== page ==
Well, he surprised us all, as we have said, and has given to the world the amazing picture of a soldier who is infinitely brave without vindictiveness, terrible without hate, all-enduring and yet remaining his simple, kindly, jaunty self. For the Cockney warrior does not hate the Hun. Often and often you will hear him tell his mate that "the Bosches is just like us, they wants to get 'ome as much as we do; but they can't 'elp theirselves." At times he has regretful suspicions of the humanity of the Prussians and Bavarians; but they are not long-lived, and even while they endure he consoles himself with the proved good fellowship of the Saxon. Did not such and such a regiment walk out of their trenches and talk to them as man to man? The Cockney reckons that when peace is declared both sides will run out of their trenches and shake hands, and be the best of pals. "They can't 'elp theirselves." This is the burden of the Cockney's philosophy of war---a phrase that seems like the echo of a statelier word of charity, "Father, forgive them, they know not what they do." Caught up from his civilian life by a wave of tremendous enthusiasm that completely overwhelmed his emotional nature, he found himself swimming in a mighty current, the plaything of forces he could neither understand nor control. But in splendid faith in the righteousness of those forces he is content to give up his will completely, and by swimming his best to do his bit to help them to attain their appointed end. In a dim way he feels the conflict of world forces, and is certain that he is on the side of Michael and the Angels, and that the Kaiser is Lucifer and Antichrist.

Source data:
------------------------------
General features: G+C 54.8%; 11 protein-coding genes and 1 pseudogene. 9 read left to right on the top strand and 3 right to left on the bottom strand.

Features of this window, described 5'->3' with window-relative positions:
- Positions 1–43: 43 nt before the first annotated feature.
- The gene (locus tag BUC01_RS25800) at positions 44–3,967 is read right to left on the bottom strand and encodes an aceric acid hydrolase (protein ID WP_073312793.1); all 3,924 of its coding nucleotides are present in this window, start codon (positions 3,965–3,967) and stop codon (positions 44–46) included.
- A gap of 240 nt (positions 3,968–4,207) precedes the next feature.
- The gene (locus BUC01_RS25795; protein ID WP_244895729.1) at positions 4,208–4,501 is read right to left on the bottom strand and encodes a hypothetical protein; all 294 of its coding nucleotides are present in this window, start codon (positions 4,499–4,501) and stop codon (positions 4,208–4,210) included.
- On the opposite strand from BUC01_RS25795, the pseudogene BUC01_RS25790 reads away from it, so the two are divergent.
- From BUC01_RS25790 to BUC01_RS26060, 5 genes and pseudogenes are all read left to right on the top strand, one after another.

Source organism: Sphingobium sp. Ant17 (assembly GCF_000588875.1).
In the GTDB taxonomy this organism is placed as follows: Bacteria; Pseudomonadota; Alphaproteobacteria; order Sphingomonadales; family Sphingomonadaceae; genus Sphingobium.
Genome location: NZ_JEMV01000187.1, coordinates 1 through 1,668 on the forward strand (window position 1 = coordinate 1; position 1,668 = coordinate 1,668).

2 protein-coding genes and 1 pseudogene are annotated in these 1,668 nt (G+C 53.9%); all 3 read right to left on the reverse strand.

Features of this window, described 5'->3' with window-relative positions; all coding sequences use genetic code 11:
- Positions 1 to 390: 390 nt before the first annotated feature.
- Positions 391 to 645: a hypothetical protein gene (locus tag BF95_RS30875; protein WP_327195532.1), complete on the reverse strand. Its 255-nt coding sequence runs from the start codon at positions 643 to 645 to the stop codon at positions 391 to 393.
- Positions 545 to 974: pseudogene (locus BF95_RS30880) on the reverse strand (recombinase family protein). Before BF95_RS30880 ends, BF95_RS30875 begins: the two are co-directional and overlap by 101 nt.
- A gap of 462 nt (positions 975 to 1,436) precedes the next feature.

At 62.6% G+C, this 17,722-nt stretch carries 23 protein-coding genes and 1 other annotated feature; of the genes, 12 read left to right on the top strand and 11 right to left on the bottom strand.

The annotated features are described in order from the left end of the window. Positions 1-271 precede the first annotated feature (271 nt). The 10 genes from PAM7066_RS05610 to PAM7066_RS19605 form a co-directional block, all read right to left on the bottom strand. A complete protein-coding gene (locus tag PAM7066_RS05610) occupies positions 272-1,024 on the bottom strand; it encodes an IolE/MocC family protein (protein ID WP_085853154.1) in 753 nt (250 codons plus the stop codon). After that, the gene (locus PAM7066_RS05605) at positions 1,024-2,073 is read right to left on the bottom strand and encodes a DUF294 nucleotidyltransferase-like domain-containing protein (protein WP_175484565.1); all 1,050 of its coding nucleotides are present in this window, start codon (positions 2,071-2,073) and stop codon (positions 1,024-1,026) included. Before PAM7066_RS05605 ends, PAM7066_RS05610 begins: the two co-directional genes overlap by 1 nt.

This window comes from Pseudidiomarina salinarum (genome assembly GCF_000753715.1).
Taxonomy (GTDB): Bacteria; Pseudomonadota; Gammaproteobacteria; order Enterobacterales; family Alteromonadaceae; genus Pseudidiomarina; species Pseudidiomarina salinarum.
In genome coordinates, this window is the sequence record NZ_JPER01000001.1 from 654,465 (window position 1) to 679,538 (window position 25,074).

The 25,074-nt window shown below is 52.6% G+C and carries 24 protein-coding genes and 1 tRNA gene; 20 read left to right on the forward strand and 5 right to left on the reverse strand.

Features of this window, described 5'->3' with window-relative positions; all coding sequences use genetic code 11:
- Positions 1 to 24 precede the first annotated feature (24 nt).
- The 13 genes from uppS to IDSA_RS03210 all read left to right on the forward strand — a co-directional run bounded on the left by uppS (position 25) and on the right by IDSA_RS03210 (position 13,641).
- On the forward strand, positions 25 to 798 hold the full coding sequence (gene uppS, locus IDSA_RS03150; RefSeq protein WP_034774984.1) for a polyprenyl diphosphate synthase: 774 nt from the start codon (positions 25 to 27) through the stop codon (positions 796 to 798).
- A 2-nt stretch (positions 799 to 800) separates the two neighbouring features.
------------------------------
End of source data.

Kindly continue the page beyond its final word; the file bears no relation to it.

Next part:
The Cockney's sacrifice of his personality is for all practical purposes complete, and sublimely heroic. He only makes one reservation---the right so dear to all Englishmen---the right to grumble. To his tongue he allows full license, because he knows that in such liberty there is no real disloyalty because there is no efficacy. He curses the war, the Kaiser, the weather, the food, and everything indiscriminately, with relish and eloquence that is sometimes lacking in good taste. But let it pass. In view of his real heroism we cannot grudge him this one prized luxury.